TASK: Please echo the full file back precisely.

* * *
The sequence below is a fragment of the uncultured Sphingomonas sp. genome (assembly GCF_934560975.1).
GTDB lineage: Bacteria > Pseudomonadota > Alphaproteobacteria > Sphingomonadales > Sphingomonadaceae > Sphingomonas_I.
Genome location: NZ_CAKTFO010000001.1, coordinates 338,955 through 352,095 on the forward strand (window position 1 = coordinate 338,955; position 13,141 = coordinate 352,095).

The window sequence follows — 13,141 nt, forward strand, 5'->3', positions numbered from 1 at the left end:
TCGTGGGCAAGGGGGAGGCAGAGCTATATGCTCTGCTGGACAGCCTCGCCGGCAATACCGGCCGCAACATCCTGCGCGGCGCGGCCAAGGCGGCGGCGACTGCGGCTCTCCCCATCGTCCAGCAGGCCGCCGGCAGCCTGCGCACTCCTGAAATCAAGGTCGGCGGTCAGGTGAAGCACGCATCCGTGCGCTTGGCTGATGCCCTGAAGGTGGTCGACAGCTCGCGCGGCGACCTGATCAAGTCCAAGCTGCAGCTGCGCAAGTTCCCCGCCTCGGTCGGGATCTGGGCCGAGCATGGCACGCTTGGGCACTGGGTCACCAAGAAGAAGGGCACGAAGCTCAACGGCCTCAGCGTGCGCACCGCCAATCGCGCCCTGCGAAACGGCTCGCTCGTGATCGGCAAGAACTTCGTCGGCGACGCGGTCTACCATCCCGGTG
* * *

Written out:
The sequence below is a fragment of the uncultured Sphingomonas sp. genome (assembly GCF_934560975.1).
GTDB lineage: Bacteria > Pseudomonadota > Alphaproteobacteria > Sphingomonadales > Sphingomonadaceae > Sphingomonas_I.
Genome location: NZ_CAKTFO010000001.1, coordinates 338,955 through 352,095 on the forward strand (window position 1 = coordinate 338,955; position 13,141 = coordinate 352,095).

The window sequence follows — 13,141 nt, forward strand, 5'->3', positions numbered from 1 at the left end:
TCGTGGGCAAGGGGGAGGCAGAGCTATATGCTCTGCTGGACAGCCTCGCCGGCAATACCGGCCGCAACATCCTGCGCGGCGCGGCCAAGGCGGCGGCGACTGCGGCTCTCCCCATCGTCCAGCAGGCCGCCGGCAGCCTGCGCACTCCTGAAATCAAGGTCGGCGGTCAGGTGAAGCACGCATCCGTGCGCTTGGCTGATGCCCTGAAGGTGGTCGACAGCTCGCGCGGCGACCTGATCAAGTCCAAGCTGCAGCTGCGCAAGTTCCCCGCCTCGGTCGGGATCTGGGCCGAGCATGGCACGCTTGGGCACTGGGTCACCAAGAAGAAGGGCACGAAGCTCAACGGCCTCAGCGTGCGCACCGCCAATCGCGCCCTGCGAAACGGCTCGCTCGTGATCGGCAAGAACTTCGTCGGCGACGCGGTCTACCATCCCGGTG